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Film features true story of homeless family who lived in Northwest Portland's Forest Park.

COURTESY PHOTO - The latest book cover of local author Peter Rock's 2009 novel, 'My Abandonment,' adapted from Oregonian articles following the true story of a homeless father and daughter in Forest Park.Shooting wrapped recently for "My Abandonment," the film adaptation of local author Peter Rock's novel of the same name.

A theatrical release date is still to be determined, once filmmakers secure a distributor for the movie. Neither filmmakers nor Rock were able to divulge much about the film, but we do know a few details.

It was shot over 31 days at various locations in Oregon and around Portland, starting in April.

The film stars newcomer actress Thomasin McKenzie and Ben Foster, who is known most recently for his 2016 role in "Hell or High Water." The director is Debra Granik, who directed Jennifer Lawrence in her Academy-Award winning role in "Winter's Bone."

The story is a true one, and bringing to life the 2004 tale of a homeless father and daughter, Frank and Ruth, who were living in Forest Park, Portland's massive urban forest, undetected for four years. Ruth was said to have been "well-spoken beyond her years." Found by runners in the park, they were given outreach and "rescued," but then disappeared without a trace not long after following the father's severe paranoia of news outlets tracking their movements via helicopter. Rock, an English professor at Reed College, adapted the book from this information reported in The Oregonian between May and June 2004.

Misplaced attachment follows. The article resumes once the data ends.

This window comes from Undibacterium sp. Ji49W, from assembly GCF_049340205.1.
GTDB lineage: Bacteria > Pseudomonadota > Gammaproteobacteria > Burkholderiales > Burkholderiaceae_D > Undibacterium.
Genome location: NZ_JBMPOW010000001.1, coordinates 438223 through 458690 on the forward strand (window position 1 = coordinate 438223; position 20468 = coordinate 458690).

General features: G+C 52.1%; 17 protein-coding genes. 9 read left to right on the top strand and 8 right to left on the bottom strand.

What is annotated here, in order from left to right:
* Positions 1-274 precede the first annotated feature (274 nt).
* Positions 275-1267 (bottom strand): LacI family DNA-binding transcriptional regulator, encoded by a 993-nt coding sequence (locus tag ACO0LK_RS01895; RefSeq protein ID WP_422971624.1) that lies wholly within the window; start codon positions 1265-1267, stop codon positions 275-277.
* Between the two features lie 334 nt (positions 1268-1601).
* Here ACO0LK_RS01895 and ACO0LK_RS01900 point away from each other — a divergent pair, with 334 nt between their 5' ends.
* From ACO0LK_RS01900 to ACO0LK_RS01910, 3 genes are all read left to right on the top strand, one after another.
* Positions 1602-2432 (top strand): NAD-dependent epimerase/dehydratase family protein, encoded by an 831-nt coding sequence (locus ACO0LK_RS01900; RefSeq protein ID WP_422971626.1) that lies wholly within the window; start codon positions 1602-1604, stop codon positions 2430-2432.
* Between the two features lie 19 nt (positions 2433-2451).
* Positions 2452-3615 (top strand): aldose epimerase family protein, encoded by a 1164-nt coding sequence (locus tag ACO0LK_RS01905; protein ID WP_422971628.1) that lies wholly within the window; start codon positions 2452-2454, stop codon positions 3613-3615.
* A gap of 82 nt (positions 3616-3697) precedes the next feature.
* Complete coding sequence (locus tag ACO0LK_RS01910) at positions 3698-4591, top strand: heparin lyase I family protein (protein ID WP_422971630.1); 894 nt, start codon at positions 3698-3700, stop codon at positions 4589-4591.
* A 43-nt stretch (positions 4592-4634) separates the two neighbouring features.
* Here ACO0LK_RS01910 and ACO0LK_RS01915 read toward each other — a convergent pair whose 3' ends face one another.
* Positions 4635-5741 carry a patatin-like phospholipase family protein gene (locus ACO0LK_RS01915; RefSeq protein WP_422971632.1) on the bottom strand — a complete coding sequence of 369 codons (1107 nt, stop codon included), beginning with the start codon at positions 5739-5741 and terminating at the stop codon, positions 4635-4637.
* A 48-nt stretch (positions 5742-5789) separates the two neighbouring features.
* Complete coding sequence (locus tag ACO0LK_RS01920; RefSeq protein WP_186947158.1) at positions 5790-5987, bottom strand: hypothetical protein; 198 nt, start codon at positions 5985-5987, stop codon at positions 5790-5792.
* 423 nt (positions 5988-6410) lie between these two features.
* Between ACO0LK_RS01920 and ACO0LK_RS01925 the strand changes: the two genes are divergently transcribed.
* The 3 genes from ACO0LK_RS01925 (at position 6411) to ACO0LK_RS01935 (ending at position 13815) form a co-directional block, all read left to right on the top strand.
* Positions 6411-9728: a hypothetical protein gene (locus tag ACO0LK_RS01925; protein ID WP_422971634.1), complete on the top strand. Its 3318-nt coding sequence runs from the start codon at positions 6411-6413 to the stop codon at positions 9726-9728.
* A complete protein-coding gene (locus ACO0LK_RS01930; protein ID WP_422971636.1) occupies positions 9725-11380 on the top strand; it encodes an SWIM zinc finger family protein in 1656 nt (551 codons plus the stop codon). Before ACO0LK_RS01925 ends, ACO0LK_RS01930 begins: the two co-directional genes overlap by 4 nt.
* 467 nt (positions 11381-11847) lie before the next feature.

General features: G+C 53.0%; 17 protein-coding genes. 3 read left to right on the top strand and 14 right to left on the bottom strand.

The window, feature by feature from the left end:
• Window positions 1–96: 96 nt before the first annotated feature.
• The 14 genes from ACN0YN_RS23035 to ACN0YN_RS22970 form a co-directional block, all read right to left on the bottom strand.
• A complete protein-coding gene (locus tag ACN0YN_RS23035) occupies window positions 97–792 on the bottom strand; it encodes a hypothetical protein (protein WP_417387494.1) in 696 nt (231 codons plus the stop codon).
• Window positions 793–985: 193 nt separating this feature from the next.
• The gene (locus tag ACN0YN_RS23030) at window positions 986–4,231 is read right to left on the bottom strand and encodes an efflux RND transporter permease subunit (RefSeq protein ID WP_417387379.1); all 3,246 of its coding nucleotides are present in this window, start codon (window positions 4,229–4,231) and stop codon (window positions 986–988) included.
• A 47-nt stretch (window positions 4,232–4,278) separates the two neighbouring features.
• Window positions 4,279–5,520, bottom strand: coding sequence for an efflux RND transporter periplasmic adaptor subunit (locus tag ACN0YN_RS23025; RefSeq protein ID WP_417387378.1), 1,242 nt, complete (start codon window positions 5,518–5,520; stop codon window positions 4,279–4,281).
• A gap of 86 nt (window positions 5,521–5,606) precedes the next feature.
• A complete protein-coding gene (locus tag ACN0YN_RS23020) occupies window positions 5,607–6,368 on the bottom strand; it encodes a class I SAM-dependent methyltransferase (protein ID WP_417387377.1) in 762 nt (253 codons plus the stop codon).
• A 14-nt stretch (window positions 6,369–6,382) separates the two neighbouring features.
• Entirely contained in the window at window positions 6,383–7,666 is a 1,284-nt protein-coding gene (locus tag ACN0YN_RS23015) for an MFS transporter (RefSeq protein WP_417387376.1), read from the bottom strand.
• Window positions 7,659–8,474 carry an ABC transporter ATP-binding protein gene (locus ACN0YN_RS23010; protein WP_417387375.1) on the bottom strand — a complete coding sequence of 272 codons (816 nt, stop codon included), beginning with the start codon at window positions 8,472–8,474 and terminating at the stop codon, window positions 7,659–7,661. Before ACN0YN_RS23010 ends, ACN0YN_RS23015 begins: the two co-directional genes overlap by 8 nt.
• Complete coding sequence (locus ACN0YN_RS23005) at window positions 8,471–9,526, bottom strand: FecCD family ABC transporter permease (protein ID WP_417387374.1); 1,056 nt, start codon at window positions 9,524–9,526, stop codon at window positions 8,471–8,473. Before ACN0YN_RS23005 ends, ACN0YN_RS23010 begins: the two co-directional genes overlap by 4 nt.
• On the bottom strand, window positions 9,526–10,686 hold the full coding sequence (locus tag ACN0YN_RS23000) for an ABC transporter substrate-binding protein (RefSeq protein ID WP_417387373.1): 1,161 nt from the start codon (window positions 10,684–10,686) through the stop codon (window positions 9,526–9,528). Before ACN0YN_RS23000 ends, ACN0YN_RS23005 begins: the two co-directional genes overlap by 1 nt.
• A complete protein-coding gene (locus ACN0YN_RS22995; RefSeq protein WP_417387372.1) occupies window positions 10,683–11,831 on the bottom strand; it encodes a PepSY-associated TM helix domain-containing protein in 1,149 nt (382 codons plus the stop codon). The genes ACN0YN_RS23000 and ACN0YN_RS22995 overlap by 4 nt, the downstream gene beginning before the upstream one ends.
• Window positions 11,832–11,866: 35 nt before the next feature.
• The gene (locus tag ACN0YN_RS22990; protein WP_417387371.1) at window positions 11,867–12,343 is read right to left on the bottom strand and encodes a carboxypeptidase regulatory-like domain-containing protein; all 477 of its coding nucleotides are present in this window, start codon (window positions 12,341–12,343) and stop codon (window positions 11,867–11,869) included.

Foster will portray Frank, but in the movie he is called Will, while McKenzie's character is called Caroline.

A news release about Granik's adapted story describes the plot:

"When authorities pluck them from their hidden world, where they lived peacefully and practically, Caroline and Will must embark on an increasingly erratic journey in search of a place to call their own."

Although the story focuses on Forest Park, scenes were shot at Eagle Fern Park in Clackamas County.

Mark Pogachefsky, the filmmakers' publicist, says that park provided a better setting than Forest Park.

Portlanders still will find scenes of their city, however — including Union Station, the Portland Aerial Tram and Oregon Health & Science University, and St. Johns Bridge.

Other filming locations include Squaw Mountain Ranch in Estacada and a farm in Newberg.

"We loved working in and around Portland and had a fantastic crew," says producer Linda Reisman. She says they were "grateful to the Oregon Governor's Office of Film & Television for their support."

The office promotes filming in the state.

Rock also was unable to speak much about the film, but says he was excited.

"I'm excited to see my story translated into this other dimension," he says. "The casting feels just right for me and as an admirer of Debra Granik's other films, I have faith in her vision."

Rock adds that he was happy they were able to film in and around Portland.

"Should be excellent," he says.

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